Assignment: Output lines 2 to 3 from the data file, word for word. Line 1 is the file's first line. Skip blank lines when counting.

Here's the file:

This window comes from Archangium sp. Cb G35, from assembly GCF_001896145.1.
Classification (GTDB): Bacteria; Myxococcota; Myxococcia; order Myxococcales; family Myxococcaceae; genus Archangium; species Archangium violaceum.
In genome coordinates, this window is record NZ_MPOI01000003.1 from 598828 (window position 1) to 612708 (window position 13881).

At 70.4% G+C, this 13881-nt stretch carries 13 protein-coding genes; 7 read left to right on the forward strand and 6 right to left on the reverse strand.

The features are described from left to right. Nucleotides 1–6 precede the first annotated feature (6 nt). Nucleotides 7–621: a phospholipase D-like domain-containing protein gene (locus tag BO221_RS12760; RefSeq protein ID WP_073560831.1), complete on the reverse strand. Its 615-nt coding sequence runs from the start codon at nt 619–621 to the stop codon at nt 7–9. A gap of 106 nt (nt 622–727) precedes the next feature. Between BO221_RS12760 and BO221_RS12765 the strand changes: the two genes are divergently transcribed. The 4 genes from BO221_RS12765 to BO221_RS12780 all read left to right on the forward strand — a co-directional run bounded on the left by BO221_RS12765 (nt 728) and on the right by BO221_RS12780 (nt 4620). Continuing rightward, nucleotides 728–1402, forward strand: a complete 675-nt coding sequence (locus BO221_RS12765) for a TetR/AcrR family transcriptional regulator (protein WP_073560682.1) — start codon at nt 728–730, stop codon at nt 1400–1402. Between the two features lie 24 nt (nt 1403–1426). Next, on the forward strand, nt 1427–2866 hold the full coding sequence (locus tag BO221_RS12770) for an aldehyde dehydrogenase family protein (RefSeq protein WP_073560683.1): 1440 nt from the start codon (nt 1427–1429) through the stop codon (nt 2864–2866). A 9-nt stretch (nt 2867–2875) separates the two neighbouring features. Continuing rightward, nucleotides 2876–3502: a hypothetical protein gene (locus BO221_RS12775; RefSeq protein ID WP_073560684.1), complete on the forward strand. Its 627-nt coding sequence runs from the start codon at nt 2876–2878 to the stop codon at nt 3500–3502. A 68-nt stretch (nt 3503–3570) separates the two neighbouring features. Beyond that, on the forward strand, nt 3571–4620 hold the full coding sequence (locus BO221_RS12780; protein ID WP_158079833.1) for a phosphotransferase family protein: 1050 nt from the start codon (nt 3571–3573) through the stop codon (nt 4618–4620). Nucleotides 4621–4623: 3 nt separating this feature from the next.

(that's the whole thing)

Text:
Classification (GTDB): Bacteria; Myxococcota; Myxococcia; order Myxococcales; family Myxococcaceae; genus Archangium; species Archangium violaceum.
In genome coordinates, this window is record NZ_MPOI01000003.1 from 598828 (window position 1) to 612708 (window position 13881).